“It’s difficult, if not impossible, to completely shut down Tornado Cash,” said Tom Robinson, co-founder of risk management firm Elliptic Enterprises, which analyzes illicit use of crypto services.

The developers of Tornado Cash designed the service to allow users to exchange cryptocurrency with little or no information about the parties, unlike traditional financial institutions that are usually required to collect information about their account holders. This appeals to users drawn to crypto for privacy and security: Some Twitter users said this week that they used Tornado Cash to send cash to support Ukrainians suffering from Russia’s invasion. But the lack of disclosure also creates opportunities for illicit transactions, Robinson said.

Tornado Cash’s code is not hosted by a person or company, but lives on the Ethereum blockchain, a global decentralized network of computers, where it automatically performs operations.

As a result, the United States and other governments have no individual or entity that can compel Tornado Cash’s operations to stop. Even when Microsoft’s GitHub removed the last copy of the platform’s code from its website after the sanctions were announced on August 8, some users had already copied the files.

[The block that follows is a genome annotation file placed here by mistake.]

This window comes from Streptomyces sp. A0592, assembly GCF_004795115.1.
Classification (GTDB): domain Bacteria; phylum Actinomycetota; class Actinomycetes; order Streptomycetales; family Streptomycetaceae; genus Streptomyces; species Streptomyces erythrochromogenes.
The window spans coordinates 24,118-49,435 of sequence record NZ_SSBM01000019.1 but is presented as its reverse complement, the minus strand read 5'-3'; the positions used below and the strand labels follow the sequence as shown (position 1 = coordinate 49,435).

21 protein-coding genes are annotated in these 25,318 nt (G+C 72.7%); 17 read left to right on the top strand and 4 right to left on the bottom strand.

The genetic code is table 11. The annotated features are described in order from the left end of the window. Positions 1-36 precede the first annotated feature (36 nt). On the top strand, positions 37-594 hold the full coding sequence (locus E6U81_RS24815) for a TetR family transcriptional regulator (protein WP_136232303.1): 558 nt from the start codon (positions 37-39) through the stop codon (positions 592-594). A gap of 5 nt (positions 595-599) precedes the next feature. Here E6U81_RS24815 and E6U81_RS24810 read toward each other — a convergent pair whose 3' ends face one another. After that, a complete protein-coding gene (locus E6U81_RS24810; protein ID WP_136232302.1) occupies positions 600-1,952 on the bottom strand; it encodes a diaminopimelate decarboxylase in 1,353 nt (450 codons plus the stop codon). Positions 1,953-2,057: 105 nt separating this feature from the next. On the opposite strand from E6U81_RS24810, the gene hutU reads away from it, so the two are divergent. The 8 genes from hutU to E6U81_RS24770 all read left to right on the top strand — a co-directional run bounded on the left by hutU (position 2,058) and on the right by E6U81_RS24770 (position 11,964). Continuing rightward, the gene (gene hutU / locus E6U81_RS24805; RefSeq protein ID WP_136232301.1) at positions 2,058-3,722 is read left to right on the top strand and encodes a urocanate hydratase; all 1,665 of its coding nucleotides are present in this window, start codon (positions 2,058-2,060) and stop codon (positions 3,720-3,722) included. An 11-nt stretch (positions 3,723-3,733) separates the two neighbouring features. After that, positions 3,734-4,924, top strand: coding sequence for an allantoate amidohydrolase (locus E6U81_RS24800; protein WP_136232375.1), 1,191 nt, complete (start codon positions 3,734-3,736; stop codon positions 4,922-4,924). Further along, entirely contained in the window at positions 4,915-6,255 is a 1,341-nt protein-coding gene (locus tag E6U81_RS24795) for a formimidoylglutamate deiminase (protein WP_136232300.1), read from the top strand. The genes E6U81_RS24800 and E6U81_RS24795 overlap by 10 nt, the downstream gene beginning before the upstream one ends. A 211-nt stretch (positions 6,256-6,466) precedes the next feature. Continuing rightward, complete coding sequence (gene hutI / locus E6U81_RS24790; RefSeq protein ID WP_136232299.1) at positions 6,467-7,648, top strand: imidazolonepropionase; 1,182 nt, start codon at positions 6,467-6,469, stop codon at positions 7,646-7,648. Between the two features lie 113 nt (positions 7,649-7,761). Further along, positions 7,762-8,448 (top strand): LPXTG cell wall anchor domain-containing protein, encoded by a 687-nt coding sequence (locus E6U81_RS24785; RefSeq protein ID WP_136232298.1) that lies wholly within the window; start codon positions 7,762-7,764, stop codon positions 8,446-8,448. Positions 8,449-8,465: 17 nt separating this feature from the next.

The developers of Tornado Cash have described it as a privacy app that technically does not contain user deposits, because they are mixed with other funds. Its original developers say they no longer have control over the platform. Like many other decentralized finance projects, Tornado Cash is overseen by an online community of people who hold tokens that allow them to vote on government changes.

Crypto analysts also see other workarounds that fans of the platform are exploiting. The sanctions will prevent most centralized cryptocurrency exchanges from touching the platform, but people can create their own cryptocurrency accounts without touching a major exchange, allowing people to send funds to whoever they want. Wallet owners do not need to consent to receive coins.